In the City of Linden, we have worked with the New Jersey Turnpike Authority to develop a design for truck access lane from the turnpike directly into the fastgrowing Tremley Point industrial area. The state is now assessing this project and we look forward to working with them to make this project come to pass.
We were also pleased to see the ongoing construction at the Linden Airport Plaza. This project would generate hundreds of jobs and provide much needed meeting space along the fastgrowing Routes 1 & 9 corridor. It is a good example of what happens when business work together will all levels of government.
Finally we are proud to have seen many of the socalled “brownfields” in Union County, abandoned, unused sites, being used to generate jobs and tax dollars for their municipalities. The best known are the IKEA and Jersey Gardens sites, which were once part of the Elizabeth landfill. Recently, Union County has received a $200,000 grant from the U. S. Environmental Protection Agency for remediation of “brownfield” sites along the Raritan Valley Line in Hillside and Plainfield. We have identified three sites in each community, and we hope that improvement of these properties leads to further improvements and development along the line in these towns.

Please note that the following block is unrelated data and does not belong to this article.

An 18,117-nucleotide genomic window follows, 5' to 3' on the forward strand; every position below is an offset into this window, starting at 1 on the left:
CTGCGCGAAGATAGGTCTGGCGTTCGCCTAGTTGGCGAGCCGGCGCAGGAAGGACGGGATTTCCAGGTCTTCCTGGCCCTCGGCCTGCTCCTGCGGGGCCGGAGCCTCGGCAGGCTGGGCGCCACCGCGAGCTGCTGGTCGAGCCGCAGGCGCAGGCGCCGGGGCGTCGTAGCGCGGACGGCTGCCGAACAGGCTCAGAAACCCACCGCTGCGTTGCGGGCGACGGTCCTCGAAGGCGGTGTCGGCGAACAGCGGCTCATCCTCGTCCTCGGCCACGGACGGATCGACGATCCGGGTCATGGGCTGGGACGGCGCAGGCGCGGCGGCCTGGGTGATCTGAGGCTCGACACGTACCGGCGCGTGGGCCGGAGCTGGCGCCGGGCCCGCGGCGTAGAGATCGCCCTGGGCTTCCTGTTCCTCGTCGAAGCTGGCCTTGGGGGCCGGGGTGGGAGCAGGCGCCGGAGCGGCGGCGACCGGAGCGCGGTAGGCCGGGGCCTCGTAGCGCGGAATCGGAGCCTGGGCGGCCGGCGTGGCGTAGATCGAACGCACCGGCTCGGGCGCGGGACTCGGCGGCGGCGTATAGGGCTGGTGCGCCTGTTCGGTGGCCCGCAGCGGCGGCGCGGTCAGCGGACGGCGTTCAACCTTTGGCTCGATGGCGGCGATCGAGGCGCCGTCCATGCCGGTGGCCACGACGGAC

Transportation is the key to Union County’s economy and to our economic turnaround, and by laying the tracks to this county, we are bringing in new businesses, jobs and prosperity for residents.
Some words explode onto the national consciousness with such force that one becomes convinced that they will never disappear. Beatnik is such a word. It was coined to describe a subculture of the 1950’s While we can accurately trace its origin, it is difficult to explain why the word all but disappeared.
Beatnik started with a newspaper article in 1952 in which Jack Kerouac wrote, “This is the beat generation.” He claims to have derived it from beatific, a word meaning “showing or producing exalted joy or blessedness.” Beatific combines the Latin elements beare, to bless, and facere, to make; literally meaning “to make blessed.” The beat generation is defined as super cool collegeage youth repelled by war, materialism, the atomic age and so on.